Day: August 18, 2017

McNary to reward positive behavior

By DEREK WILEY Of the Keizertimes McNary High School is pushing a more positive behavior system, where instead of only focusing on the students who are doing something wrong, kids will be rewarded for making good choices. The system, Positive Behavior Interventions and Supports (PBIS), was brought to McNary by former assistant principal Jay Crystal. But new assistant principal Dan Borresen wants to take it to another level. “It’s a system that takes several years to put into place and get kids to buy into,” Borresen said. “He (Crystal) started it and we’re just tweaking it and adjusting it...

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Volcanoes to celebrate eclipse with BrewFest

By DEREK WILEY Of the Keizertimes When news got out that the Salem-Keizer Volcanoes were going to be the first professional sports team to delay a game for an eclipse, NASA was so impressed that they decided to send six scientists from all over the country. On Monday, Aug. 21, gates to Volcanoes Stadium will open at 5 a.m. Breakfast will then be served for $10  from 6 to 9 a.m. From 6:30 to first pith at 9:35 a.m., NASA will give six different presentations. The Volcanoes will play one inning of baseball before delaying for totality of the...

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City employee raises cause stir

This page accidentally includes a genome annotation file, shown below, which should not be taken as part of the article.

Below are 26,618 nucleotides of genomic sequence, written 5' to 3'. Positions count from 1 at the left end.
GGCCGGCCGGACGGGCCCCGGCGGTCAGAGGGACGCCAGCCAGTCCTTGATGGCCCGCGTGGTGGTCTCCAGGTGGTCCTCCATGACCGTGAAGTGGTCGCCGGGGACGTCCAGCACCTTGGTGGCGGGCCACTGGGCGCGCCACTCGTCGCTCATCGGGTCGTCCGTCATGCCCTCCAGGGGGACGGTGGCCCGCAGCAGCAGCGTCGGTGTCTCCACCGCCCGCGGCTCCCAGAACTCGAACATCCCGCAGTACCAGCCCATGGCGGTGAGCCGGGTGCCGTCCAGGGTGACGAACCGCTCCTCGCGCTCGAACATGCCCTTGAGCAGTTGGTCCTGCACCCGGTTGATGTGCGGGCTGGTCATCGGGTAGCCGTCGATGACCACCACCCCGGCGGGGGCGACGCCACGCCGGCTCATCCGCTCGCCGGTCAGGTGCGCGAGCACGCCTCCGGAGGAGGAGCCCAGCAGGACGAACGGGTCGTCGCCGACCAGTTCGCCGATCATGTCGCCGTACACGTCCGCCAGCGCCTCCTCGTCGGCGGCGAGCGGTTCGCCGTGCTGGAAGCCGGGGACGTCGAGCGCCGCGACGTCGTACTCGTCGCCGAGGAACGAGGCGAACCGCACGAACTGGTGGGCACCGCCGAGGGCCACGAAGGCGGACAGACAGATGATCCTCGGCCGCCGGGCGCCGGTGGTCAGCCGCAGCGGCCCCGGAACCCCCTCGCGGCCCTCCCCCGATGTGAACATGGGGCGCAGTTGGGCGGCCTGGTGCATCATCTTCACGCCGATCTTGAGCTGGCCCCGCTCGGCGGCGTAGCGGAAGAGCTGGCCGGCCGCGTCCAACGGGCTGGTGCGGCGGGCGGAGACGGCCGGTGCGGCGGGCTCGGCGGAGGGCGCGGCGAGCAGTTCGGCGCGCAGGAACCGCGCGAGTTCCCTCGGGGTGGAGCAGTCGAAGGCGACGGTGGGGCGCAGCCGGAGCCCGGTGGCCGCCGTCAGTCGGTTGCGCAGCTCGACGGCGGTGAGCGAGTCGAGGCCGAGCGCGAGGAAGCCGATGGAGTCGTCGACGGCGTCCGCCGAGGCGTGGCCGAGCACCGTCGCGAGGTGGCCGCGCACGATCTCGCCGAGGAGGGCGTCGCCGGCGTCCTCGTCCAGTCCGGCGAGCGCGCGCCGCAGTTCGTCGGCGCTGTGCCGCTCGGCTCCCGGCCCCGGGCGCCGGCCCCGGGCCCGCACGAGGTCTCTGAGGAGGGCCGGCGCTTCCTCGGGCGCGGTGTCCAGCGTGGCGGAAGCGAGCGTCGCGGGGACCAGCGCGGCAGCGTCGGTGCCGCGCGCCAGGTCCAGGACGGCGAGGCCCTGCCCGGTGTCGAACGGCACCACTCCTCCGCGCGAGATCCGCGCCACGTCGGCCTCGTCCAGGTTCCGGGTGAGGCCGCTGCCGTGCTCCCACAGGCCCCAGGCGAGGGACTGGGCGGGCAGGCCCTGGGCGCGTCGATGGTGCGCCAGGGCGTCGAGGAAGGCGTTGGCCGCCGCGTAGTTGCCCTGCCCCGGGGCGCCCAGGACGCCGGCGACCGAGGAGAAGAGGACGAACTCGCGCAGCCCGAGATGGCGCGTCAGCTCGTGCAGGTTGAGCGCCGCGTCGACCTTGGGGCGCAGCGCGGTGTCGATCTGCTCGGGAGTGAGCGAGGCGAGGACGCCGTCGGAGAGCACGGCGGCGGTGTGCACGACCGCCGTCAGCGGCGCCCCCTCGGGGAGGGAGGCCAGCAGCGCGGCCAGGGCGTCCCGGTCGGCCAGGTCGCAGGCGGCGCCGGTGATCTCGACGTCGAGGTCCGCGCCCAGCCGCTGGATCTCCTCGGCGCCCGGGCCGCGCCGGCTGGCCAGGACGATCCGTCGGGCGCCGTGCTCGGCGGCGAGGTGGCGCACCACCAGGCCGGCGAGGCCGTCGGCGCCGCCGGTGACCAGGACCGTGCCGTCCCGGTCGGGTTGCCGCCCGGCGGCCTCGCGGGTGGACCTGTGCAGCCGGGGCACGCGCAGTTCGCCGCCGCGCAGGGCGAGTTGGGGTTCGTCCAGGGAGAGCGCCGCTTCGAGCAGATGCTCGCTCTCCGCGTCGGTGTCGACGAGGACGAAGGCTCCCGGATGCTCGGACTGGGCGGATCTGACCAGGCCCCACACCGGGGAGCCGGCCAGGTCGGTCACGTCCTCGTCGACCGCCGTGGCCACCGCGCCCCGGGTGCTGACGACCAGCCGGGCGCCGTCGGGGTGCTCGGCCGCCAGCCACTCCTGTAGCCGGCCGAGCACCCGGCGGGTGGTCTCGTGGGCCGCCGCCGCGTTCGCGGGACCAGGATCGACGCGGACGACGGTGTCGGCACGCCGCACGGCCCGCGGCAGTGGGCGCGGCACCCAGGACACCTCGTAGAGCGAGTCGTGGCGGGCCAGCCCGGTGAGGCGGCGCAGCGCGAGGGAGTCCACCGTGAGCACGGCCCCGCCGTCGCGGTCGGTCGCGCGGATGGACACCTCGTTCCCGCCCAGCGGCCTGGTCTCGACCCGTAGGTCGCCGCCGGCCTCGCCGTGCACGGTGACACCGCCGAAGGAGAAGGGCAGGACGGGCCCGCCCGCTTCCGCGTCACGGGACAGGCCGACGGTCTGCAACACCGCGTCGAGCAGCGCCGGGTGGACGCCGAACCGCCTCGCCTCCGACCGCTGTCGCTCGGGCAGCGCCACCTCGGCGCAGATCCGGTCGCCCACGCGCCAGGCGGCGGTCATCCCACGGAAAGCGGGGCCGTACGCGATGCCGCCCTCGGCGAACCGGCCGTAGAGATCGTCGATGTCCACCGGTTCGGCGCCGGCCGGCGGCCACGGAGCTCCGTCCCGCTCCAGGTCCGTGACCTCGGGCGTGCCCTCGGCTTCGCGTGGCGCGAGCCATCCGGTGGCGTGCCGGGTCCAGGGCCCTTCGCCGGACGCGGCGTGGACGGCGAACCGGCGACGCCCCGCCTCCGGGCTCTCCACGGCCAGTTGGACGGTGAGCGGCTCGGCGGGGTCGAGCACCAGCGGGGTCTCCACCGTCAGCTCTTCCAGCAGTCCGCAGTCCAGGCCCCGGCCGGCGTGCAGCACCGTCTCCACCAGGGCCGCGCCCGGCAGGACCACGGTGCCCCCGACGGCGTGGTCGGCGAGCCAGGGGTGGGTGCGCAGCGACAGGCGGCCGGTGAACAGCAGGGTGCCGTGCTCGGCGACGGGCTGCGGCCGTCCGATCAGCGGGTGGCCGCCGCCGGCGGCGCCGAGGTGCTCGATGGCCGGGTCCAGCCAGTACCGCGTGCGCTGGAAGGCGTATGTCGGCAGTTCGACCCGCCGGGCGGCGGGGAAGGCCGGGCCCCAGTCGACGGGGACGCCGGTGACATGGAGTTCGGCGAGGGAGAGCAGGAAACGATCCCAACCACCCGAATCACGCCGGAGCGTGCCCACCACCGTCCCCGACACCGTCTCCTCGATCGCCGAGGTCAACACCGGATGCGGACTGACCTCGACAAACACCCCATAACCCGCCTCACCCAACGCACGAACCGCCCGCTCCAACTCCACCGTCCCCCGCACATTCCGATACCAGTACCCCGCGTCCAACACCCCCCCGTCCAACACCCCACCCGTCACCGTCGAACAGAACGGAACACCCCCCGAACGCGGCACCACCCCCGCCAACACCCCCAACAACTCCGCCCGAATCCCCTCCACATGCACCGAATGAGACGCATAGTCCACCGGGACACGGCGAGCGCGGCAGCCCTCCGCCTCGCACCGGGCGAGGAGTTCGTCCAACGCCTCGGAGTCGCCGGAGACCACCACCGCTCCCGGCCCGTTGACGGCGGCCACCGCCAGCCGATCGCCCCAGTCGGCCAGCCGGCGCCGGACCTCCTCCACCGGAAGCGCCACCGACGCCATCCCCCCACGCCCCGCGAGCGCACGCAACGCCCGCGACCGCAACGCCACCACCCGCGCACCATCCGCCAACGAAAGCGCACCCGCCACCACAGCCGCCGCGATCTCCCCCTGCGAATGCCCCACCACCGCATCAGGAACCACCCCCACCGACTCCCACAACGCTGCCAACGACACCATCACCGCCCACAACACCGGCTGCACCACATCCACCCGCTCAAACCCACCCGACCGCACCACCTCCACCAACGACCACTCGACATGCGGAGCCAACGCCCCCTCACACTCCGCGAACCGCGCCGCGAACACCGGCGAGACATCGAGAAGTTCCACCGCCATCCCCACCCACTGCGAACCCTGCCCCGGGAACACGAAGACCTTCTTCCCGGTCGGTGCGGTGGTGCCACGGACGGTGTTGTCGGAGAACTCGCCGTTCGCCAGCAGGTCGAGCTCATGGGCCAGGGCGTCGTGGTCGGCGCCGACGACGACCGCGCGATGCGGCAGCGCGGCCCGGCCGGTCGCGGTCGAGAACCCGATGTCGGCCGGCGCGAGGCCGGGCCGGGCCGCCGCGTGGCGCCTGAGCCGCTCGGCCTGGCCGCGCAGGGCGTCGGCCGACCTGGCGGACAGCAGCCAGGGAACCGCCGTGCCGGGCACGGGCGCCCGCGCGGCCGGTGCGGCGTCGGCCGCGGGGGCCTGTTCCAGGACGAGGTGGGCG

By ERIC A. HOWALD Of the Keizertimes Salary surveys for unrepresented employees spurred debate among members of the Keizer City Council during a meeting Monday, Aug. 7. The city conducts salary surveys of comparable employees at other agencies on a regular basis and then adjusts compensation packages to bring them in-line with average pay for the given type of work. The city is required to perform such surveys for union-represented employees, but conducts the surveys for non-union employees as a matter of policy every four years. Unrepresented employees generally perform supervisory roles. This time around Human Resources Director Machell...

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An eclipse brings us together

Just like our ancestors over the past thousands of years, we will cast our eyes to the skies on Monday to experience a once-in-a-lifetime event: a total eclipse of the sun. Keizer and everything in a 60-mile-wide swath of land from Lincoln City to Ontario will come to a halt as the day grows darker due to the moon passing slowly between the sun and the earth. This  astronomic event engages scientists and arm-chair Gaillelo’s alike. Centuries ago people believed that the eclipsing of the sun was a sign of angered gods. As the moon continued its path out of the sun’s direct light, people celebrated: their sacrifaces and prayers pleased the gods. Modern science has proven that a solar eclipse is nothing more than the aligning of heavenly bodies. Some people may imbue the event with spiritual meaning.  One thing the eclipse does is bring people together. Most people in Keizer have never experienced a total eclipse before. Tens of thousands of Oregon faces will be turned to the sky and we will all marvel at the rarity. That will be in such constrast to what is happening in other parts of the country right now. It is more difficult to maintain anger and hatred at other people when everyone is awed by nature’s grand design. Keizer sits in western Oregon. Though we are relatively conservative, our location...

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